Date on Master's Thesis/Doctoral Dissertation


Document Type

Doctoral Dissertation

Degree Name

Ph. D.


Interdisciplinary and Graduate Studies

Degree Program

Interdisciplinary Studies (Individualized Degree), PhD

Committee Chair

O'Toole, Martin

Committee Co-Chair (if applicable)

Gerber, Erin

Committee Member

Gerber, Erin

Committee Member

Klinge, Carolyn

Committee Member

Kopecheck, Jonathan

Committee Member

Soucy, Patricia

Author's Keywords

Nanoparticles; oligonucleotides; glioblastoma; RNA interference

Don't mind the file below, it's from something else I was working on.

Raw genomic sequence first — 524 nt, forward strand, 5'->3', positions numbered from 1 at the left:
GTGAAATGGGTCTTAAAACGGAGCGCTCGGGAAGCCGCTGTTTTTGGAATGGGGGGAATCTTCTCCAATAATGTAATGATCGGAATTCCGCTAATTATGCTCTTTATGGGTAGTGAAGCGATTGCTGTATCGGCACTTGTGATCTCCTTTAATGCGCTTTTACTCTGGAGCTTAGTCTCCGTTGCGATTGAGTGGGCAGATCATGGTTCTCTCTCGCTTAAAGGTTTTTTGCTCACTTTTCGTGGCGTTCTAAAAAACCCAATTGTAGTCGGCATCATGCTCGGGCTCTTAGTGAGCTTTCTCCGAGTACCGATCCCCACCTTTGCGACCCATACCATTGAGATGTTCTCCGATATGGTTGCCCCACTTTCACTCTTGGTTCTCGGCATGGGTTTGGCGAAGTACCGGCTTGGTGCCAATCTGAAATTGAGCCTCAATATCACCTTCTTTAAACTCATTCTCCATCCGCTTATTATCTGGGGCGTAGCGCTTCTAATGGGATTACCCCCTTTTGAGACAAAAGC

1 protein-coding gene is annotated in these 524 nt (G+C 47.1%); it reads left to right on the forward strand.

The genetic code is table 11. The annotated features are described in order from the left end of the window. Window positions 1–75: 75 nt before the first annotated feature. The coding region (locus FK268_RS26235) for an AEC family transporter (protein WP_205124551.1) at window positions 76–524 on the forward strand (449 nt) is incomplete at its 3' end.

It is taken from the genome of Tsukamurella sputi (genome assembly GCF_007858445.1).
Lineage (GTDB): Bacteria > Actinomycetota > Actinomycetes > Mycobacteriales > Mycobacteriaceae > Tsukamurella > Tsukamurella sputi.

Glioblastoma (GBM) brain tumors are highly aggressive gliomas due to genetic and cellular heterogeneity. Current GBM treatment consists of surgical resection of the tumor combined with radio- or chemo-therapies. While these treatments have increased the life expectancy for GBM patients up to 20 months, they have had little effect on the 5-year survival rate. The complex cellular and genetic composition of the tumor makes current treatments less effective long term. One approach to developing more effective GBM treatments is to customize nanoparticle-based drug delivery systems that can directly target the aberrant gene expression patterns within a particular GBM tumor. Delivery systems that include oligonucleotide therapies are ideal for this approach due to their ease of synthesis and ability to tailor the oligonucleotide base sequence to allow the targeting of specific gene sequences and proteins. Two therapeutically relevant classes of oligonucleotides, DNA aptamers (e.g., AS1411) and RNA-interfering anti-sense microRNAs (anti-miRs), have exhibited anti-GBM properties. However, their use as standalone therapies is hindered by instability within in vitro and in vivo environments and the inability to cross some biological barriers. The conjugation of individual oligonucleotides to the surface of gold nanoparticles (GNPs) has been shown to help overcome these difficulties to make AS1411 and anti-miRs viable therapeutics for GBM; however, the conjugation of both oligonucleotides to GNPs has not been investigated. This dissertation presents a novel GNP therapy incorporating AS1411 and an anti-miR as a multi-faceted therapy against GBM. Anti-miR-21 (A21) targets miR-21, a microRNA implicated in the increased aggressiveness of GBM tumors. U-87 MG GBM cells treated with GNPs coated with AS1411 and the polymer poly (ethylene glycol) (PEG/AS1411 GNPs) displayed decreased cellular metabolic activity and growth with altered cell morphology. The GNPs were optimized based on the PEG to AS1411 ratio to maximize these bioactive effects against GBM cells. An optimal ratio of 1:3 PEG to AS1411 conjugated GNPs exhibited ~ 72% inhibition of cellular metabolic activity, reduced growth by 75%, and profoundly affected cellular morphology. The effects of AS1411 were enhanced upon conjugation to GNPs. Additionally, using a base-substituted analog of AS1411 showed that the effects on U-87 MG cells were specific to the sequence of AS1411. In addition, this dissertation details the synthesis of AS1411 GNPs coated with A21 (PEG/AS1411/A21 GNPs) and investigates the benefit of A21 addition to PEG/AS1411 GNPs. Treatment of U-87 MG cells with PEG/AS1411/A21 GNPs retained the effects seen from PEG/AS1411 GNPs and significantly lowered the motility rate of U-87 MG cells. PEG/AS1411/A21 GNPs showed additional effects on gene expression patterns of U-87 MG cells due to A21 addition. PEG/AS1411/A21 GNPs reduced miR-21 expression 3-fold in U-87 MG cells. The ability of PEG/AS1411/A21 GNPs to influence the expression of miR-21-associated proteins PTEN and STAT3 within U-87 MG cells was also investigated. The in vivo performance of PEG/AS1411 GNPs, with or without A21, was investigated within a mouse orthotopic xenograft model of GBM. Both GNP types were shown to cross the blood-brain barrier and influence tumor progression. Mice treated with PEG/AS1411 GNPs ultimately survived longer (47 days post-tumor implantation) than untreated mice (37.5 days)